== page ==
Chinese ‘Cyberdissident’ Sentenced to 12 Years in Prison

A prominent Chinese human rights activist and journalist has been sentenced to 12 years in prison on charges of disclosing state secrets.

Huang Qi, 56, is the founder of the website 64 Tianwang, which documents alleged rights abuses by the government. He has been in custody for more than two years. 

His sentence is one of the harshest given to a dissident since President Xi Jinping came to power in 2012, according to court records.

Huang was guilty of “leaking national state secrets and providing state secrets to foreign entities,” the statement by the Mianyang intermediate people’s court said.

FILE – Hong Kong pro-democracy activists hold a placard, at right, that reads “rights activism is not wrong, free Huang Qi” during a protest outside the Chinese Liaison Office in Hong Kong, Jan. 29, 2019.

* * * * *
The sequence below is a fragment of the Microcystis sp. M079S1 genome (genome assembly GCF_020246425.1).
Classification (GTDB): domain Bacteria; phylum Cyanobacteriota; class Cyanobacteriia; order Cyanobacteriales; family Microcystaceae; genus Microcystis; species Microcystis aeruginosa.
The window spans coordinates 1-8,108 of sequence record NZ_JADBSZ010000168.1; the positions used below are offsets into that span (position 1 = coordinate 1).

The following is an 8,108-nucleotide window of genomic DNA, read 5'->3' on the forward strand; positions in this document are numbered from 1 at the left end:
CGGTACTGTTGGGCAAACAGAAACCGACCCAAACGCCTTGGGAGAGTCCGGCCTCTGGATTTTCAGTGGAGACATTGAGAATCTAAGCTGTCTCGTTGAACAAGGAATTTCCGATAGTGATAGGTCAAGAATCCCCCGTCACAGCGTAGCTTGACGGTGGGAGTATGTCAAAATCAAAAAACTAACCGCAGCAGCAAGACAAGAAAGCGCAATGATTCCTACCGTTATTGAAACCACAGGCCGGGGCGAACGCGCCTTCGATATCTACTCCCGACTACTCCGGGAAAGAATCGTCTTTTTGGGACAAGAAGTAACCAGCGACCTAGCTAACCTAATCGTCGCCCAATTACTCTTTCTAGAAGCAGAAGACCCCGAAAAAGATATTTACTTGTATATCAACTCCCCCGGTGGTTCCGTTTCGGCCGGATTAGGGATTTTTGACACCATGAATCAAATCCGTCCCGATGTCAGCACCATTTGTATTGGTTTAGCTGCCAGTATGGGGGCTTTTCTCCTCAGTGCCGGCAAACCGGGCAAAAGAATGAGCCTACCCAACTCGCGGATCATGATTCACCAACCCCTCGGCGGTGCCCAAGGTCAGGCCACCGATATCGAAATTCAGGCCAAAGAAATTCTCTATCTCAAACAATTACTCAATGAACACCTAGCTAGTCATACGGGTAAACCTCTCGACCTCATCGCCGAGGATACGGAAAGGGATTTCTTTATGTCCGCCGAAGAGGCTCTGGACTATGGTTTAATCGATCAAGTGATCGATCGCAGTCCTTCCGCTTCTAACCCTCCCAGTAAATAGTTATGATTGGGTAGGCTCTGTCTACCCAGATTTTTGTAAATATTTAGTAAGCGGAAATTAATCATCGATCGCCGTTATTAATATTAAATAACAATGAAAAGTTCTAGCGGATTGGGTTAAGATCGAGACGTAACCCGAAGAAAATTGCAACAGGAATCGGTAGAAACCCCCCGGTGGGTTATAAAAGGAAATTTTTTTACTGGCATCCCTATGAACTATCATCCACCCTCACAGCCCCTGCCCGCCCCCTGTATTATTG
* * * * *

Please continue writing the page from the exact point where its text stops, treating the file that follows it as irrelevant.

His website, which reported on local corruption, human rights violations, and other topics rarely seen in ordinary Chinese media, is blocked on the mainland.

The journalism advocacy group Reporters Without Borders (RSF) refers to Huang as a “cyberdissident,” and awarded him its Cyberfreedom Prize in 2016. A few weeks later, Huang was detained in his hometown of Chengdu, according to human rights group Amnesty International.

Human rights groups, including the RSF, called on Xi on Monday to pardon Huang. “This decision is equivalent to a death sentence, considering Huang Qi’s health has already deteriorated from a decade spent in harsh confinement,” said RSF chief Christophe Deloire.

Huang’s mother, Pu Wenqing, has asked authorities to move him to a hospital to receive treatment for kidney disease, severe weight loss and other ailments. 

Numerous Chinese dissidents have fallen ill while in state custody. Nobel Peace laureate Liu Xiaobo was serving an 11-year sentence for “inciting subversion of state power” when he died of liver cancer two years ago. 
According to RSF, China is currently holding more than 114 journalists behind bars and is ranked 177th out of 180 in the RSF 2019 World Press Freedom Index.

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